‘Excessive Masturbation’ is Chinese Army’s Latest Headache
People's Liberation Army soldiers take part in a military demonstration at a naval base, celebrating the 19th anniversary of Hong Kong's handover to Chinese sovereignty from British rule, in Hong Kong on July 1, 2016. (REUTERS/Representative image)
Shanghai: The Chinese military is fretting about the growing number of would-be recruits failing its stringent fitness test, but says it has the answer: avoid masturbation and computer games.
People's Liberation Army chiefs aim to ensure that applicants are in tip-top condition to join the rank and file of the world's largest military force.
This month the official PLA Daily spelt out on social media 10 reasons why so many potential recruits fall at the first hurdle.
It said 20 percent were overweight while eight percent were refused because they had an enlarged testicular vein.
The newspaper did not spell out how army officers knew about the vein issue but said the problems were caused by too much masturbation, too many video games and not enough exercise.
Obvious or oversized tattoos were also a no-no, it said, pointing out that others failed the test because of liver problems associated with too much alcohol.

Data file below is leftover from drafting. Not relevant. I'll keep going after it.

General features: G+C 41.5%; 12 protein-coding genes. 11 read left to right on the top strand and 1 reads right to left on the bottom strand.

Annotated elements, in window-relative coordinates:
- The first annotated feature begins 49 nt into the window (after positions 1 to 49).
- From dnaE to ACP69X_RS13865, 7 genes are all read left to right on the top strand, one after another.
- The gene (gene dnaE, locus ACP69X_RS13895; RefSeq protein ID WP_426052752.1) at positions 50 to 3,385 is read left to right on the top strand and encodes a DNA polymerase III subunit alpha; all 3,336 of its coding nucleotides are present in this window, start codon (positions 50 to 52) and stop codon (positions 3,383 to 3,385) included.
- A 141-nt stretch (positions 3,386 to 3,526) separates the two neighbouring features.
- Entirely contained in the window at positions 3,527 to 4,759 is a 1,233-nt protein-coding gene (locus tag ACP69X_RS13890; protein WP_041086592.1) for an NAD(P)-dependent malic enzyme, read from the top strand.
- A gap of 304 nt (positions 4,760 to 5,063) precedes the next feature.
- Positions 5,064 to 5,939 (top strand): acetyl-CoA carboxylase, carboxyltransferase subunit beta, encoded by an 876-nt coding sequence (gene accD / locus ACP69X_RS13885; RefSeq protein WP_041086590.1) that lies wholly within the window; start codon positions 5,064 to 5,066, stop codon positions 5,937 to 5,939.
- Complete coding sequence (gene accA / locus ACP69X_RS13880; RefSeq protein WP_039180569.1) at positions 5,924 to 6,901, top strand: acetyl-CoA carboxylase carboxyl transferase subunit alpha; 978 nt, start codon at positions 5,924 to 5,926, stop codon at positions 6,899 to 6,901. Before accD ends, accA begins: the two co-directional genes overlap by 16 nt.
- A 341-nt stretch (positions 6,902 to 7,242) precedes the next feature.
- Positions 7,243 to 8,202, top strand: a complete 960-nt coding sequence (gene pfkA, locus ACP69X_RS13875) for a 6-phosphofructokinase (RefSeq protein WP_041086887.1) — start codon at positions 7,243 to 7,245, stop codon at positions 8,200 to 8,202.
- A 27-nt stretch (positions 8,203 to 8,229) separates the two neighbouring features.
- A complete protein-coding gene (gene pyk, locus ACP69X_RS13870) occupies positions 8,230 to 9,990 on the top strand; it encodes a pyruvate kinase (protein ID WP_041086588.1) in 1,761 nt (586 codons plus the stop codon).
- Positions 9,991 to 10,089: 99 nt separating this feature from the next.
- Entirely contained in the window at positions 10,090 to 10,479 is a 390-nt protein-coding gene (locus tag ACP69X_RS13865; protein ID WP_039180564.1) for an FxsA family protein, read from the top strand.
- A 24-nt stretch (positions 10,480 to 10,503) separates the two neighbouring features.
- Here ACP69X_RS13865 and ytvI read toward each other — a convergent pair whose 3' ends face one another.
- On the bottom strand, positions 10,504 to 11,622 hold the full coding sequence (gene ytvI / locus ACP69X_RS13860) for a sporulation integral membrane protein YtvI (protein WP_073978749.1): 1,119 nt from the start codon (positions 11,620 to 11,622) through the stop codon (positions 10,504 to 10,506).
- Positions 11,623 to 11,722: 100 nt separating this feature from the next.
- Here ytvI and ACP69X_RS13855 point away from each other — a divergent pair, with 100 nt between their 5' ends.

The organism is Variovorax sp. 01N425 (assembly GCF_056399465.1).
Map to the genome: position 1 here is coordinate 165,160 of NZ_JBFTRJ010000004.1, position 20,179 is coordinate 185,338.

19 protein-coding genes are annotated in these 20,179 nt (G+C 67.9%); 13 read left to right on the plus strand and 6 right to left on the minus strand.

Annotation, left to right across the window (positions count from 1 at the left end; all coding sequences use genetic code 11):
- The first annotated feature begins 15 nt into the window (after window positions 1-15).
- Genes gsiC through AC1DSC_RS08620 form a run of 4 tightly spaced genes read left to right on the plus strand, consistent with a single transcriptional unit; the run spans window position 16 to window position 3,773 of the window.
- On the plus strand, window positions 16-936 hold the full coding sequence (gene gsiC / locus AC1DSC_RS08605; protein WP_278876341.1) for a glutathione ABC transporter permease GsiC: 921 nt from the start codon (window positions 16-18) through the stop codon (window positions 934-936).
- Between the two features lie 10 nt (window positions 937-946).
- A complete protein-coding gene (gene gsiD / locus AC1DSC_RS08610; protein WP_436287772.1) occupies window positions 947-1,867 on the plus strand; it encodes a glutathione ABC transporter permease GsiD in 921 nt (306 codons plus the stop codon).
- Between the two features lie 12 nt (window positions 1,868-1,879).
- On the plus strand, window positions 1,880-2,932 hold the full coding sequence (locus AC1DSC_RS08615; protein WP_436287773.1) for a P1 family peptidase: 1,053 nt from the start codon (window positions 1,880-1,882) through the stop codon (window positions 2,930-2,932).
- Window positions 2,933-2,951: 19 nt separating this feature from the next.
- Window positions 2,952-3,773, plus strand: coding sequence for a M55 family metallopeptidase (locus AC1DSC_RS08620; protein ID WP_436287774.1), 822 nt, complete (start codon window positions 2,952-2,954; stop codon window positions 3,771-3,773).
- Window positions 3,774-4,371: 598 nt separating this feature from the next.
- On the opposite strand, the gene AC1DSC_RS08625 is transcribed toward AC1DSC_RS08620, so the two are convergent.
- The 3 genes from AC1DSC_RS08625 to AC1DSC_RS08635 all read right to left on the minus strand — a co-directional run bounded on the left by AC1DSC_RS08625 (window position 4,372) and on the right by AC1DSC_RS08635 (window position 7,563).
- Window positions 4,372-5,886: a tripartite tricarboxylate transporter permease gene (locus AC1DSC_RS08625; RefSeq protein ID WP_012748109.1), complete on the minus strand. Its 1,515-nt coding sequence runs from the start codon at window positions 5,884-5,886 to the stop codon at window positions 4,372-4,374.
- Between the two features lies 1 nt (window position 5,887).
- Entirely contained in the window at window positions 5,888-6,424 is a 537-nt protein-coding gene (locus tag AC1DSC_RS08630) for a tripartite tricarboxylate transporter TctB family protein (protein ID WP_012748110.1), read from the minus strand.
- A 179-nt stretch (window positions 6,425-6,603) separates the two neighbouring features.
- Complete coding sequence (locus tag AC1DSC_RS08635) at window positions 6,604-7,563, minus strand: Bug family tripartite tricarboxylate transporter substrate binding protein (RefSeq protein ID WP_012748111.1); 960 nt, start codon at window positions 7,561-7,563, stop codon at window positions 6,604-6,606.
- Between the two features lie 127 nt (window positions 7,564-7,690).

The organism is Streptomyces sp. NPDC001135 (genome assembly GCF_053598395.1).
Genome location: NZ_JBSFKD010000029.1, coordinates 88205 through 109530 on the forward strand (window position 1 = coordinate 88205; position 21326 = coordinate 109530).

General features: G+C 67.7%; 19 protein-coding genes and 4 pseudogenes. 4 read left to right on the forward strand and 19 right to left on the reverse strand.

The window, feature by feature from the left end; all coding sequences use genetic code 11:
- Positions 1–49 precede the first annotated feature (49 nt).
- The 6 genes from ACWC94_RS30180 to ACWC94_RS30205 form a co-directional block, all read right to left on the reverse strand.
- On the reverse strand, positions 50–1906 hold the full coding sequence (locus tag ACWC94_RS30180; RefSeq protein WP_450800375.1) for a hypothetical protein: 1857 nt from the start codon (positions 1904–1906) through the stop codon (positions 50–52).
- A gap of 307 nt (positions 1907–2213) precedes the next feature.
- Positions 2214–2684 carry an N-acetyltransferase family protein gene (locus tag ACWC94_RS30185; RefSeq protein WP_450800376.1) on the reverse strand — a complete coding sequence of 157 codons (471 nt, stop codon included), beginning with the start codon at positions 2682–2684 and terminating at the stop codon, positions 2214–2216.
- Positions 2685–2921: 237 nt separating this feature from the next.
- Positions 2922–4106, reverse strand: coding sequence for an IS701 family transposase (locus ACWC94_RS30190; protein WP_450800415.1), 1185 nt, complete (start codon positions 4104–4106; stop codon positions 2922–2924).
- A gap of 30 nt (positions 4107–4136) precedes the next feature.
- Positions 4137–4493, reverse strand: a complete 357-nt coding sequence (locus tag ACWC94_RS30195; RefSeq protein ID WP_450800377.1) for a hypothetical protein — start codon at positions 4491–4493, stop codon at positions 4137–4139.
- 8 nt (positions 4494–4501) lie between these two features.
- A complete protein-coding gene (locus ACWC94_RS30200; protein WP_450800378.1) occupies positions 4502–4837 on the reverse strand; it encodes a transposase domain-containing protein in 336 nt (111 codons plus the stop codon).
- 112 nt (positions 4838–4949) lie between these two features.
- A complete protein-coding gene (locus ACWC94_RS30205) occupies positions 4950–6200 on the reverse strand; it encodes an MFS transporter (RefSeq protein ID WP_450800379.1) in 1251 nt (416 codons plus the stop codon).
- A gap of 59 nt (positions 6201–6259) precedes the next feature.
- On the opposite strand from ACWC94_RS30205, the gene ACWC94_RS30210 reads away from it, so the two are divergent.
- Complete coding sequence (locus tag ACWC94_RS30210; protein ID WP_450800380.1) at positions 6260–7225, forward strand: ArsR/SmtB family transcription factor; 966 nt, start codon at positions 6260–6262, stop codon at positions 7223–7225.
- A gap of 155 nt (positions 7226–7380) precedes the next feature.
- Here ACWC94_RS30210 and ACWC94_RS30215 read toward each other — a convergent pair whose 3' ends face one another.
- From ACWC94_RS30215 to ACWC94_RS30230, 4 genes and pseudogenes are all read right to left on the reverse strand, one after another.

The PLA Daily said that in one city alone more than half the candidates were rejected after failing to show they were fit and healthy enough.
Beijing said the PLA had high standards.
"China's recruitment process has strict rules and procedures," the defence ministry said in a statement.
"The quality of our recruits is guaranteed and the headwaters of our military will flow long and strong." That did not stop some Chinese internet users from having a bit of fun with the news.
"Going online everyday on the computer or phone, late-night gaming and masturbating, it would be weird if they were actually healthy and fit!" said one user on Weibo, China's version of Twitter.
Another saw a more serious side: "Young people nowadays are living too comfortably, they're turning into couch potatoes."
It is not the first time this month that military officials have railed against modern lifestyles.
The same army newspaper said officers were worried about young soldiers getting so addicted to the online battle game "King of Glory" that they would struggle to remain focused during an actual war.
"Once a soldier is cut off from the game for an urgent mission, he could be absent-minded during the operation if his mind remains on the game," the PLA Daily warned gravely.
Since coming to power in 2012 President Xi Jinping has trumpeted the need to build a stronger combat-ready military, while leading efforts to centralise the Communist Party's control over it.
China's military budget had seen double-digit increases for several years until last year, when it was raised 7.6 percent.